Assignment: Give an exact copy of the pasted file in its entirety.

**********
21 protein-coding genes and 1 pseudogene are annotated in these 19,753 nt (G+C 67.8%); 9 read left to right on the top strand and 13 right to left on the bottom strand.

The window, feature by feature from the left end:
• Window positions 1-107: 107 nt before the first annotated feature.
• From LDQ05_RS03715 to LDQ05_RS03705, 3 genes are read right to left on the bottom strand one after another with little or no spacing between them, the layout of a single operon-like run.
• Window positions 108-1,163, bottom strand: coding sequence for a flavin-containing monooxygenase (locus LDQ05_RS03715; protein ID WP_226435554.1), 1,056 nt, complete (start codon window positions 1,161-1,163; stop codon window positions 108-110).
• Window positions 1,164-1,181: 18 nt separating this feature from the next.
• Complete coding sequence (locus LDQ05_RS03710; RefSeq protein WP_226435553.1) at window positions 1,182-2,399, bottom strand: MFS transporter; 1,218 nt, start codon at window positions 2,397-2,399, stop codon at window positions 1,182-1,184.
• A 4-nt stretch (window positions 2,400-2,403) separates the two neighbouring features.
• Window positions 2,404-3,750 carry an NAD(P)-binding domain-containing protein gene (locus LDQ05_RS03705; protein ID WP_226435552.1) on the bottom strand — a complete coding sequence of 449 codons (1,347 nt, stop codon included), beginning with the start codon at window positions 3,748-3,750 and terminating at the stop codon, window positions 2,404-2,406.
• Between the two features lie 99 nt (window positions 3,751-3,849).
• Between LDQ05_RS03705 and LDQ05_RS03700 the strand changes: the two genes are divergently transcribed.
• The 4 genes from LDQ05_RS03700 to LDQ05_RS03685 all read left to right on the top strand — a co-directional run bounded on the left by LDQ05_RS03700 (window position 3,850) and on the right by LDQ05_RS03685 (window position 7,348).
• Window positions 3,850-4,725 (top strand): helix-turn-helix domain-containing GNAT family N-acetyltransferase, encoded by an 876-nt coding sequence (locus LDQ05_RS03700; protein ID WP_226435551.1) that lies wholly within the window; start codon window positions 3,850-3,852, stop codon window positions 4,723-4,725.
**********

21 protein-coding genes and 1 pseudogene are annotated in these 19,753 nt (G+C 67.8%); 9 read left to right on the top strand and 13 right to left on the bottom strand.

The window, feature by feature from the left end:
• Window positions 1-107: 107 nt before the first annotated feature.
• From LDQ05_RS03715 to LDQ05_RS03705, 3 genes are read right to left on the bottom strand one after another with little or no spacing between them, the layout of a single operon-like run.
• Window positions 108-1,163, bottom strand: coding sequence for a flavin-containing monooxygenase (locus LDQ05_RS03715; protein ID WP_226435554.1), 1,056 nt, complete (start codon window positions 1,161-1,163; stop codon window positions 108-110).
• Window positions 1,164-1,181: 18 nt separating this feature from the next.
• Complete coding sequence (locus LDQ05_RS03710; RefSeq protein WP_226435553.1) at window positions 1,182-2,399, bottom strand: MFS transporter; 1,218 nt, start codon at window positions 2,397-2,399, stop codon at window positions 1,182-1,184.
• A 4-nt stretch (window positions 2,400-2,403) separates the two neighbouring features.
• Window positions 2,404-3,750 carry an NAD(P)-binding domain-containing protein gene (locus LDQ05_RS03705; protein ID WP_226435552.1) on the bottom strand — a complete coding sequence of 449 codons (1,347 nt, stop codon included), beginning with the start codon at window positions 3,748-3,750 and terminating at the stop codon, window positions 2,404-2,406.
• Between the two features lie 99 nt (window positions 3,751-3,849).
• Between LDQ05_RS03705 and LDQ05_RS03700 the strand changes: the two genes are divergently transcribed.
• The 4 genes from LDQ05_RS03700 to LDQ05_RS03685 all read left to right on the top strand — a co-directional run bounded on the left by LDQ05_RS03700 (window position 3,850) and on the right by LDQ05_RS03685 (window position 7,348).
• Window positions 3,850-4,725 (top strand): helix-turn-helix domain-containing GNAT family N-acetyltransferase, encoded by an 876-nt coding sequence (locus LDQ05_RS03700; protein ID WP_226435551.1) that lies wholly within the window; start codon window positions 3,850-3,852, stop codon window positions 4,723-4,725.